• OS X

    Removing the Caps Lock Delay on a Macbook

    Update 9/23/2016: This solution is still going strong in El Capitan. I haven’t installed macOS Sierra yet, but it looks like the functions of Seil might be integrated in the new Karabiner-Elements. Karabiner is broken for now. When I update, I will edit this post with fixes for Sierra, if any.

    I’m glad this post appears to have helped some people!

    Original Post:
    So, I recently ran across what Apple calls a feature, and what I call a pain in the butt. Namely, the caps lock button doesn’t always activate when you press it – you have to press it longer than usual to activate it. I’m a fairly fast typist, and I use a mechanical keyboard at work, so this drove me up the wall. This is supposedly to reduce accidentally activation of the caps lock key when you really meant to type the letter “A”, but that rarely, if ever, happens to me, so it just felt like punishment for typing quickly. I wouldn’t mind it if there was some easy way to turn it off and on, but I think we all realize by now that Apple doesn’t believe in turning off features they deem a part of their vision. (Like say, hiding the full url in the address bar.)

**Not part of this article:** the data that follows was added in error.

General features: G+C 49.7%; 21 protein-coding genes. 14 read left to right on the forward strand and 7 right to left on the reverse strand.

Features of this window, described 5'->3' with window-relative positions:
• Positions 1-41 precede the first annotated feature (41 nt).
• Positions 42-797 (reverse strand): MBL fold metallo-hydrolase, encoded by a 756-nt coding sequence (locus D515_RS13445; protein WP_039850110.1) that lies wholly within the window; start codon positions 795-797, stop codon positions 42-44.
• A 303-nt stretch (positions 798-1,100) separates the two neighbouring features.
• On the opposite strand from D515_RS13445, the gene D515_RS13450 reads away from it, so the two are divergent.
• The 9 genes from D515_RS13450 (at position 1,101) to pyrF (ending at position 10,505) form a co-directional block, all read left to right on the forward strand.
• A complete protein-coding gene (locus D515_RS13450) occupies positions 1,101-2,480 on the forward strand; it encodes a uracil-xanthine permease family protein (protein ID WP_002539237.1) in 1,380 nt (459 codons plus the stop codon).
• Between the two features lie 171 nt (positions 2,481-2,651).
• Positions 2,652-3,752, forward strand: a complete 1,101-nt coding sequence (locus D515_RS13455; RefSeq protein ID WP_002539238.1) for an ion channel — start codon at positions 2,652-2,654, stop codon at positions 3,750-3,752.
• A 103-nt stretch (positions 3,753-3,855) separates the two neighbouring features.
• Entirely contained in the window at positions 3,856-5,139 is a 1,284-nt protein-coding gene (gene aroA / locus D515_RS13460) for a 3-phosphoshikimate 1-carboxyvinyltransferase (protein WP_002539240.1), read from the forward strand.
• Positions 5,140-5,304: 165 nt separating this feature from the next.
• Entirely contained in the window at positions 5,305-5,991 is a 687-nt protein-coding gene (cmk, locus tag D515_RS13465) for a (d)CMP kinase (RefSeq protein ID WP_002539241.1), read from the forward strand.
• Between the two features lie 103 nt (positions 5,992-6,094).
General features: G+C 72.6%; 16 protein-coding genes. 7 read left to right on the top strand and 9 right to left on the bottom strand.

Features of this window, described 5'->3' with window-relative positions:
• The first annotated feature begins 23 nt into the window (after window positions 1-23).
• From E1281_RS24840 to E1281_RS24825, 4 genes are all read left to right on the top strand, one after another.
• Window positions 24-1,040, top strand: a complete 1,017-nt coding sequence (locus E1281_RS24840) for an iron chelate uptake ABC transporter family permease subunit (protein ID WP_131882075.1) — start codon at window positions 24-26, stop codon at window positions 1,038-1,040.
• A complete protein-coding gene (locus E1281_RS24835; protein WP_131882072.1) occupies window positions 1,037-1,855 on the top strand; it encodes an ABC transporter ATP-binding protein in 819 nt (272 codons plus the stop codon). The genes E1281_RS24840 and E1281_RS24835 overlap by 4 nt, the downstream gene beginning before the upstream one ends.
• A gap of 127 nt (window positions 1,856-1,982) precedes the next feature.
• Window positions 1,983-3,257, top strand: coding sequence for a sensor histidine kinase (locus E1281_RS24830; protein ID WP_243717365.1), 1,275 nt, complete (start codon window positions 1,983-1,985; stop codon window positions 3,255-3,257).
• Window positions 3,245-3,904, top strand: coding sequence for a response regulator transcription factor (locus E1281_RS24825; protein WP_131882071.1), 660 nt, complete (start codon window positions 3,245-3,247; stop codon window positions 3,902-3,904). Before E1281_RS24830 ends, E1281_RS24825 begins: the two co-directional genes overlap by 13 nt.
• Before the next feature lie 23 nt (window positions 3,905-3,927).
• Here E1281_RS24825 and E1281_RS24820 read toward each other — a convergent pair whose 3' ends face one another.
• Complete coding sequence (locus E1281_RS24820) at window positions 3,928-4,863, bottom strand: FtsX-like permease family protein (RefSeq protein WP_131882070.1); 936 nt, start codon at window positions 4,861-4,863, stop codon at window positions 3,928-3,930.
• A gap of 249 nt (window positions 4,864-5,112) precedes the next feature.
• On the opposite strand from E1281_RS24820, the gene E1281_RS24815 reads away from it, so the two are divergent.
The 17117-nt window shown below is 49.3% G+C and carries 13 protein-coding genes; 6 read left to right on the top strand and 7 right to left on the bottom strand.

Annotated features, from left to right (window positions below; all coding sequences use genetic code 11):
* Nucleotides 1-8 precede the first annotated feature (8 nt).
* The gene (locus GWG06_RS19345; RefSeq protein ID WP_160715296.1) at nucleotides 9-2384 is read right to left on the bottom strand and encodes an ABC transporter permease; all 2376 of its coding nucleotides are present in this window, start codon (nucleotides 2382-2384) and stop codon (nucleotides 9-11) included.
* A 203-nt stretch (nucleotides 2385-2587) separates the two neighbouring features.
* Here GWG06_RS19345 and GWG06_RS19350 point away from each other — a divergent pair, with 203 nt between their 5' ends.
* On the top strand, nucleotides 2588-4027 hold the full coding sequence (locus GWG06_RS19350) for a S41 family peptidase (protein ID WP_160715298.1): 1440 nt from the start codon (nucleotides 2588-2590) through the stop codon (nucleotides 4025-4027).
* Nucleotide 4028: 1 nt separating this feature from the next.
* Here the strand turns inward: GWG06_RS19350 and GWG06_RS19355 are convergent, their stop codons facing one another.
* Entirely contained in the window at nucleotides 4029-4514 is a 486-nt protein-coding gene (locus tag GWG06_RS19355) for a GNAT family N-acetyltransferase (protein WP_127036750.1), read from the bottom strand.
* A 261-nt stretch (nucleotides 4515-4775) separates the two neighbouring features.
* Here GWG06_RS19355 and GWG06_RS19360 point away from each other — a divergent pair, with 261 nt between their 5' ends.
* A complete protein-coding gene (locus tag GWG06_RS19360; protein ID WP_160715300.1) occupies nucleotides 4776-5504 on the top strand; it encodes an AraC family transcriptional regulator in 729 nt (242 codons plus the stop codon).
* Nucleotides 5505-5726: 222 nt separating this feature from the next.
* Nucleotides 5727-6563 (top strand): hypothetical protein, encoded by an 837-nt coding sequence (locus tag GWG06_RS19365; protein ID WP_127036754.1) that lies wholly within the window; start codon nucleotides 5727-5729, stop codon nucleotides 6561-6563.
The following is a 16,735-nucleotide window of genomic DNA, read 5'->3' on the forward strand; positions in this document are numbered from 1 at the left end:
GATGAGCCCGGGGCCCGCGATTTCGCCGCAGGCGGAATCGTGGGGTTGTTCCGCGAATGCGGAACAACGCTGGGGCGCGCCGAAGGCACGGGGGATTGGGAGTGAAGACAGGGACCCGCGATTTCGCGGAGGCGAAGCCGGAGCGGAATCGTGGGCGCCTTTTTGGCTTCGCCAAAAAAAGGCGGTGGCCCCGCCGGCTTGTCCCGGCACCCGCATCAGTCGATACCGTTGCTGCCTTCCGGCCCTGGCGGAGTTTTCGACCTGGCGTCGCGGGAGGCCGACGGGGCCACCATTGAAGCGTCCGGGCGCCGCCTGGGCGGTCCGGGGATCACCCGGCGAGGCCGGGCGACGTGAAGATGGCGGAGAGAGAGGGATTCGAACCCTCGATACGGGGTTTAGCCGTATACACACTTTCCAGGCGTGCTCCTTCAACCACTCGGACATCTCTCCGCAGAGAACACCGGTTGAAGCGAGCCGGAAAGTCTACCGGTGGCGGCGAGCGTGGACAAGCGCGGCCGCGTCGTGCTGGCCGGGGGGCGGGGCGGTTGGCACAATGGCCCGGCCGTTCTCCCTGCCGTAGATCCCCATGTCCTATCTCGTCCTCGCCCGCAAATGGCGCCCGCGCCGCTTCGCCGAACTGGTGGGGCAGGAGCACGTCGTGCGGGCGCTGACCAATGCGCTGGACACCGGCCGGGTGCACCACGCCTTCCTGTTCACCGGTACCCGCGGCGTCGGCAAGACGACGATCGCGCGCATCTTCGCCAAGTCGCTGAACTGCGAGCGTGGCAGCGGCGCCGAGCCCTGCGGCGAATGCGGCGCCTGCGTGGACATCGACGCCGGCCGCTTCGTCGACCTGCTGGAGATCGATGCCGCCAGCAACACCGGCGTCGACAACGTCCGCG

I found a workaround of a sorts, but it involves turning off and on the caps lock key in System Preferences > Keyboard > Modifier Keys, but there was a catch – sometimes it’ll forget your setting after rebooting or waking up, and you’ll have to do it again. Besides, it sounded like an hack-ish, unintended feature that Apple could take away at any moment. So I decided to go look for a slightly more permanent solution. Unfortunately, it does involve third party programs, but it definitely works (as of writing, on OS X Mavericks, 10.9.4)

    This post and this documentation helped guide me to the right direction, though the names of the program have changed a bit. Here’s what you do:

    1. Install Seil and Karabiner.
    2. As per Seil’s documentation, go to System Preferences > Keyboard > Modifier Keys and change “Caps Lock” to “No Action.”